Criminal justice

No justice without a defence: New data shows funding needed now

Justice is under grave threat as the number of criminal duty solicitors continue to fall despite being needed more than ever, according to new research unveiled by the Law Society of England and Wales today.

Criminal duty solicitors offer a vital public service. Any individual detained by the police has a right to a solicitor and advice free of charge. This is the case at any time of day, and regardless of wealth, age or nationality.

This dwindling capacity in the profession makes it highly challenging to meet the increased demand brought on by the huge backlog in the criminal courts – which predated the pandemic but was exacerbated by it – with another influx of cases expected as more police are recruited.

After years of underfunding and cuts – including 25 years without a significant rise in criminal legal aid rates – firms are facing a crisis in retention and recruitment.

New data shows the overall number of criminal duty solicitors outside London has fallen by around 7% between 2018 and 2021, and the number of duty solicitors aged 35 and under has plummeted by almost 35%.

Those who remain are ageing – only 4% are under 35 with almost a quarter are 50 or over – and several duty solicitor schemes in the UK only have one or two duty solicitors in total.

The mean average age of a criminal duty solicitor across England and Wales has risen from 47 in 2018 to 49 in 2021.

Some areas are particularly badly affected:

  • In Bristol, Cornwall, Devon, East Sussex, Lincolnshire, Wiltshire and Worcestershire, over 60% of duty solicitors are aged over 50, the highest being 74% in Cornwall
  • In Cornwall, Lincolnshire, Wiltshire and Worcestershire there are no criminal duty solicitors aged under 35, with only one in each of Norfolk, Shropshire and Warwickshire, and two in Bristol, Cheshire, Cumbria, Devon, Dorset, East Sussex, Greater Manchester, Herefordshire and Suffolk
  • Several areas have few duty solicitors. Only one in each of Berwick and Alnwick (Northumberland), Dolgellau (Gwynedd), High Peak (Stockport), Newark (Nottinghamshire) and West Berkshire. Only two in Scunthorpe (Lincolnshire), Southport (Merseyside) and Tynedale (Northumberland)

There are now just 1,067 firms holding a criminal legal aid contract compared with 1,652 in April 2012.*

A survey of our members shows they would struggle to secure barristers or solicitor-advocates to represent clients in court and cope with the workload if the volumes of cases continue to increase, as they need to if the backlog is to be cleared.**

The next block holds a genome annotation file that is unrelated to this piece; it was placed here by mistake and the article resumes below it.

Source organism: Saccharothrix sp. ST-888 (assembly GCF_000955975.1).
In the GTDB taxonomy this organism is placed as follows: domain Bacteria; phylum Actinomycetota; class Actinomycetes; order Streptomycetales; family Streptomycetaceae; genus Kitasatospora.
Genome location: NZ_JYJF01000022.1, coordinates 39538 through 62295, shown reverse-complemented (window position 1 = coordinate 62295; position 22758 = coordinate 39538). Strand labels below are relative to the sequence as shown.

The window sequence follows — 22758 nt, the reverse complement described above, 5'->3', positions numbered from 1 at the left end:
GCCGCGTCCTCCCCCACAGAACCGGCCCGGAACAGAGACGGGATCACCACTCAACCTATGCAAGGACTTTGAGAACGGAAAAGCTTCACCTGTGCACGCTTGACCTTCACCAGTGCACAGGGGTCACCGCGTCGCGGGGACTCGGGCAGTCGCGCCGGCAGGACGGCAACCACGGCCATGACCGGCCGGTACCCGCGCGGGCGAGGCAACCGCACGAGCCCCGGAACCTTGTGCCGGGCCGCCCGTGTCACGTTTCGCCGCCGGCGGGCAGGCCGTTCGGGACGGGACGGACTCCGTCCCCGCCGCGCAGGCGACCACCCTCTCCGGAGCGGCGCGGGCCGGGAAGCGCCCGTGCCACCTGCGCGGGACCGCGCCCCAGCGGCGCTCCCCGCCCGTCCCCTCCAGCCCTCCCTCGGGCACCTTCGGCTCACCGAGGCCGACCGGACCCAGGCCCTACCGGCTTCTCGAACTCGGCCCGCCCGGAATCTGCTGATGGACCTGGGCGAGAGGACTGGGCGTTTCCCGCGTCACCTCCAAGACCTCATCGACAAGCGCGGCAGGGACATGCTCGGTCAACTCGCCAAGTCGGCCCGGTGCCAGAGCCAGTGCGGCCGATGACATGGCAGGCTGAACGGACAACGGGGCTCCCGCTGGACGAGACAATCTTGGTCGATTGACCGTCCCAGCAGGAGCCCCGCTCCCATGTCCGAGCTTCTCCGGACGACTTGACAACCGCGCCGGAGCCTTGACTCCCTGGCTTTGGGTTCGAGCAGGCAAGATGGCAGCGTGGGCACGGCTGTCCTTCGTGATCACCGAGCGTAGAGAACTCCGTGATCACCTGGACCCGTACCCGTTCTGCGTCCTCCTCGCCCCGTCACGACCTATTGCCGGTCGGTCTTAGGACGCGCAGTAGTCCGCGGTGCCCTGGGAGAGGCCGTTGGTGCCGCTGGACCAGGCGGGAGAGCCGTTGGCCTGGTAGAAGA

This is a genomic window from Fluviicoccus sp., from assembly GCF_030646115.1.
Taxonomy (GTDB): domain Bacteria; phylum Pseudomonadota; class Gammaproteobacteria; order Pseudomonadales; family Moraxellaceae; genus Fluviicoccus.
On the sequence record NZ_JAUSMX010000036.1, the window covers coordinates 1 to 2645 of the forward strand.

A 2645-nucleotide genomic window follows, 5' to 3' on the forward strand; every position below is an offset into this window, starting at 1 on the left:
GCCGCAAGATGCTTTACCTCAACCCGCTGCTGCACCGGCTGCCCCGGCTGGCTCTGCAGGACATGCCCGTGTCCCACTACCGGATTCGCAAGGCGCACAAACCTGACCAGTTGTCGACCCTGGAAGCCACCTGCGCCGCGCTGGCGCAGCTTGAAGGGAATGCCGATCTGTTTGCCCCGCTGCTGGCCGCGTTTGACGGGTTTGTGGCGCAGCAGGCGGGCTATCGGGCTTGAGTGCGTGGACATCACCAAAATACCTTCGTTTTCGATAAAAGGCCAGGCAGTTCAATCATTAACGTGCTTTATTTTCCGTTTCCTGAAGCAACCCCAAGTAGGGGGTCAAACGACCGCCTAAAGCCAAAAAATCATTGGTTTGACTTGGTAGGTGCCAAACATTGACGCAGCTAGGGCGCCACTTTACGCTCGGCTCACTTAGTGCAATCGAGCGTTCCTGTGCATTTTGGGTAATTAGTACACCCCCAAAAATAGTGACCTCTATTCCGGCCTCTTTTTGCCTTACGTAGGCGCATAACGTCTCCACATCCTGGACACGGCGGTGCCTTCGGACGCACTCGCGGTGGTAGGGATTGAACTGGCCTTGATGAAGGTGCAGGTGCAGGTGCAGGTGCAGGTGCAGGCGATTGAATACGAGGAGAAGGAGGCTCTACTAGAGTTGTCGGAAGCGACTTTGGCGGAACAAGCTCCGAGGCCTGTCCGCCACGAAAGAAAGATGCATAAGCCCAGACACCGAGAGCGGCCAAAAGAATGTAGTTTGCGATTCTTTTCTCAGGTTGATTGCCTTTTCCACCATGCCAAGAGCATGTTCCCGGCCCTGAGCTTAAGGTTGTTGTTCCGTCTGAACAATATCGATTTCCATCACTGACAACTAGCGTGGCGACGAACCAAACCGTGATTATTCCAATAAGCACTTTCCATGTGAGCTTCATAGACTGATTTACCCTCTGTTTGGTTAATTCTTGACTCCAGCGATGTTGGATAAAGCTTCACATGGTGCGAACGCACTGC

“Some duty solicitor schemes are already stretched almost to breaking point and others will soon fail,” said Law Society of England and Wales president I. Stephanie Boyce.

“Attending police stations to provide legal advice is poorly paid, often done out-of-hours after a full day in court or the office and involves dealing with people in highly stressful situations.

“This is despite it being a critical stage of a criminal case because what happens in the police station, and the careful judgements solicitors are required to make there, affect the entire case.

“It is little wonder that firms are struggling to recruit young lawyers and retain staff who can switch to the Crown Prosecution Service or other areas of the law for better pay and a vastly improved work-life balance.

“Each lost firm means fewer practitioners to respond to an ever-growing number of cases and ensure timely access to justice for victims and defendants.

“There can be no justice without a healthy defence profession and there can be no more delay in ensuring it remains available to all of us whenever we might need it.

“The 15% increase in criminal legal aid rates recommended in Sir Christopher Bellamy’s Independent Review of Criminal Legal Aid should be implemented as soon as possible to enable the criminal defence profession to retain, recruit and meet increasing demand.”

Notes to editors

  • See our duty solicitor heatmaps. In London, duty solicitors are on multiple schemes, so it was not possible to analyse the data consistently with the data for the rest of the country.
  • See figures for firms with contracts 
  • ** Litigators are solicitors and other caseworkers who prepare a case for court, take instructions from clients, review the prosecution evidence, and interview witnesses for their client, among other tasks. Advocates – who can be barristers or solicitor-advocates – appear in the Crown Court where they question the witnesses and argue the case to the judge and jury

About the Law Society

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Press office contact: Nick Mayo | 020 8049 4100

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